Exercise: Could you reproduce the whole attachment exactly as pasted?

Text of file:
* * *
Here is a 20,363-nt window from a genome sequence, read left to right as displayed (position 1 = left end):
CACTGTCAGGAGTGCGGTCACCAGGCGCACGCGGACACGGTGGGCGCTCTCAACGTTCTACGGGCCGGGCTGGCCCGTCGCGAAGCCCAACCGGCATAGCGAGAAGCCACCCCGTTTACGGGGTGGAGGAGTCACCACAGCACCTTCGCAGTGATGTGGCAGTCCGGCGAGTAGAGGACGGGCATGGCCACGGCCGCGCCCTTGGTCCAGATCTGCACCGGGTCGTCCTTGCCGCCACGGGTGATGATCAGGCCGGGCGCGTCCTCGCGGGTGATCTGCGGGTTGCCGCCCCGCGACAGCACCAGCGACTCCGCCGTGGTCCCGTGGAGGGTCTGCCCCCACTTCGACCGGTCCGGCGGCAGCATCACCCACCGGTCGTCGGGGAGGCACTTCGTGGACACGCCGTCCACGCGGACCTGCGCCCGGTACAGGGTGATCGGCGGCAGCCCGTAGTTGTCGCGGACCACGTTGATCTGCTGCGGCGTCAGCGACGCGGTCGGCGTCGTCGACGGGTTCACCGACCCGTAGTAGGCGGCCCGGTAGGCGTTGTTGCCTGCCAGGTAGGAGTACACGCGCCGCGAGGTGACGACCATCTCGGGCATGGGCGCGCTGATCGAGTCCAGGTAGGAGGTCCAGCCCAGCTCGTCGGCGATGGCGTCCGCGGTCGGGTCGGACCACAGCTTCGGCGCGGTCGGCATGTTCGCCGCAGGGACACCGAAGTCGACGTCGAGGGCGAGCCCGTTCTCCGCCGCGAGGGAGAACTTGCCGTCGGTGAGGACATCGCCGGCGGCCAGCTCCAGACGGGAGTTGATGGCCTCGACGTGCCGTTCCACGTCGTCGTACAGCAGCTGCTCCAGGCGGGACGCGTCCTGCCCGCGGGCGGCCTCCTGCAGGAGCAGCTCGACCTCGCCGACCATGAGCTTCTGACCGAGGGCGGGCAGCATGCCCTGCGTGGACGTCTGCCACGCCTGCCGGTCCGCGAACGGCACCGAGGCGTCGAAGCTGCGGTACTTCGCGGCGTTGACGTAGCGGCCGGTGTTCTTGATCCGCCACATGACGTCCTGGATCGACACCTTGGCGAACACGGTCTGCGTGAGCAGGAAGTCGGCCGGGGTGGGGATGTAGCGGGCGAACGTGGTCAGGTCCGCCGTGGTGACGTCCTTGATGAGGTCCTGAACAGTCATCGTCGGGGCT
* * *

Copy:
Here is a 20,363-nt window from a genome sequence, read left to right as displayed (position 1 = left end):
CACTGTCAGGAGTGCGGTCACCAGGCGCACGCGGACACGGTGGGCGCTCTCAACGTTCTACGGGCCGGGCTGGCCCGTCGCGAAGCCCAACCGGCATAGCGAGAAGCCACCCCGTTTACGGGGTGGAGGAGTCACCACAGCACCTTCGCAGTGATGTGGCAGTCCGGCGAGTAGAGGACGGGCATGGCCACGGCCGCGCCCTTGGTCCAGATCTGCACCGGGTCGTCCTTGCCGCCACGGGTGATGATCAGGCCGGGCGCGTCCTCGCGGGTGATCTGCGGGTTGCCGCCCCGCGACAGCACCAGCGACTCCGCCGTGGTCCCGTGGAGGGTCTGCCCCCACTTCGACCGGTCCGGCGGCAGCATCACCCACCGGTCGTCGGGGAGGCACTTCGTGGACACGCCGTCCACGCGGACCTGCGCCCGGTACAGGGTGATCGGCGGCAGCCCGTAGTTGTCGCGGACCACGTTGATCTGCTGCGGCGTCAGCGACGCGGTCGGCGTCGTCGACGGGTTCACCGACCCGTAGTAGGCGGCCCGGTAGGCGTTGTTGCCTGCCAGGTAGGAGTACACGCGCCGCGAGGTGACGACCATCTCGGGCATGGGCGCGCTGATCGAGTCCAGGTAGGAGGTCCAGCCCAGCTCGTCGGCGATGGCGTCCGCGGTCGGGTCGGACCACAGCTTCGGCGCGGTCGGCATGTTCGCCGCAGGGACACCGAAGTCGACGTCGAGGGCGAGCCCGTTCTCCGCCGCGAGGGAGAACTTGCCGTCGGTGAGGACATCGCCGGCGGCCAGCTCCAGACGGGAGTTGATGGCCTCGACGTGCCGTTCCACGTCGTCGTACAGCAGCTGCTCCAGGCGGGACGCGTCCTGCCCGCGGGCGGCCTCCTGCAGGAGCAGCTCGACCTCGCCGACCATGAGCTTCTGACCGAGGGCGGGCAGCATGCCCTGCGTGGACGTCTGCCACGCCTGCCGGTCCGCGAACGGCACCGAGGCGTCGAAGCTGCGGTACTTCGCGGCGTTGACGTAGCGGCCGGTGTTCTTGATCCGCCACATGACGTCCTGGATCGACACCTTGGCGAACACGGTCTGCGTGAGCAGGAAGTCGGCCGGGGTGGGGATGTAGCGGGCGAACGTGGTCAGGTCCGCCGTGGTGACGTCCTTGATGAGGTCCTGAACAGTCATCGTCGGGGCT